Southeast Asia casino operator Donaco International Ltd said on Tuesday that it does not expect to post a statutory net profit after tax for the current fiscal year, blaming it an impairment charge related to its casino operations in Cambodia.
Donaco operates the Star Vegas Resort and Club (pictured) in Poipet, Cambodia, and the Aristo International Hotel, a casino hotel property in northern Vietnam, near that country’s border with China.
In a filing to the Australian Securities Exchange, the company said it expects group revenue in the range of AUD43 million (US$33.8 million) to AUD44 million for the six months to December 31. The firm stated that it expects earnings before interest, taxation, depreciation and amortisation (EBITDA) of between AUD19 million and AUD20 million.
The company said statutory net profit after tax for the six months to December 31 was expected to be in the range of AUD9.0 million to AUD9.5 million, but before accounting for an impairment charge related to the casino licence of the Star Vegas property, according to Tuesday’s filing.
The firm said that current indications – prior to completion of an audit review it is currently conducting – are that the impairment charge will be approximately AUD144 million.
“The impairment is a non-cash charge, which has no impact on the company’s cash flows, or on the underlying performance of the business,” said Donaco. “The impairment charge means that there will be no statutory net profit after tax for the December 2017 half and the fiscal-year 2018 full year,” it added.
Donaco said the impairment of the Star Vegas business “is a direct result of the breaches of agreement” with a Thai former business partner.
The Australia-listed firm has claimed that this former business partner was still operating the Star Paradise casino – located near Donaco’s Star Vegas property – even after a deal for Donaco to run Star Paradise expired and was not renewed.
Donaco said in December that a Cambodian court had issued an interim injunction to close the Star Paradise casino.
The casino firm said the litigation against the former partner continues in Cambodia, and that it has also commenced arbitration proceedings in Singapore, claiming damages of US$120 million.
On Tuesday, Donaco also announced the appointment of Gerald Tan as the company’s chief operating officer. Mr Tan is currently the vice president of business development at Donaco, responsible for the firm’s business partnerships and the VIP and junket operations at the Star Vegas property, according to Tuesday’s filing.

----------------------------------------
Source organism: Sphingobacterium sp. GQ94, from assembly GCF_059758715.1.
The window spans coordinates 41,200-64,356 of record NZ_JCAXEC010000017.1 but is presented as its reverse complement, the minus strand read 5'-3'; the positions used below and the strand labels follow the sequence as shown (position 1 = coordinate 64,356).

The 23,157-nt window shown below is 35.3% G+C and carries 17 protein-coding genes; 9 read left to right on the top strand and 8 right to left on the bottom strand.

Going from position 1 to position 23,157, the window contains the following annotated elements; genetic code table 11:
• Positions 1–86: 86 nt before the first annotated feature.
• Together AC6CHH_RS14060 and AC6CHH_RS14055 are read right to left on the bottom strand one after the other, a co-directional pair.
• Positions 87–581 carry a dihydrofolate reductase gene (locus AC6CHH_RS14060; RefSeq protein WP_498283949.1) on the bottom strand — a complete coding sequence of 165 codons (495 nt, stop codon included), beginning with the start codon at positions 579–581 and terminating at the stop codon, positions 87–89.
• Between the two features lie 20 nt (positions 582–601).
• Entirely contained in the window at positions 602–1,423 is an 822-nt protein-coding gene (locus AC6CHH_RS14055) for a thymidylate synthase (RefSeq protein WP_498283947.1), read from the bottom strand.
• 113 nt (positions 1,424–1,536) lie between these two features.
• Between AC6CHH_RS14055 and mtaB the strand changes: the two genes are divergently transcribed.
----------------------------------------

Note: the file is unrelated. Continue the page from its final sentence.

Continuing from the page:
The company said that Mr Tan will continue to be based primarily in Poipet, “with a focus on driving revenue and earnings from the Star Vegas business”.
Commenting on the appointment, Donaco’s managing director Joey Lim Keong Yew said: “I am delighted to be working closely with Gerald Tan, who has proven to be an effective operator under difficult circumstances at Star Vegas over the past six months. We are confident that we have turned the corner in terms of the impact on the business caused by the recent disruptions.”
Mr Lim also announced that he had offered to cut his base salary by one-third, starting from March 2018. “This is a sign of my commitment to the business, and my desire to ensure that corporate costs are kept under control during this rebuilding phase at Star Vegas,” said the executive.
Aug 16, 2018Food and drink have been heavily marketed as part of Macau...
Jun 27, 2018Macau’s gaming law needs to be amended in order to...
Jun 25, 2018Electronic casino game distributor Asia Pioneer...
Aug 21, 2018Visitors to Macau spent an aggregate of MOP16.5 billion (US$2 billion), excluding gaming expenses, in the second quarter, up 20 percent year-on-year and 0.5 percent sequentially, according to the...
"[The firm] has been continuing its preparations for the proposed IPO, which is expected to commence as market conditions permit"
Studio City International Holdings, which controls Macau's Studio City casino resort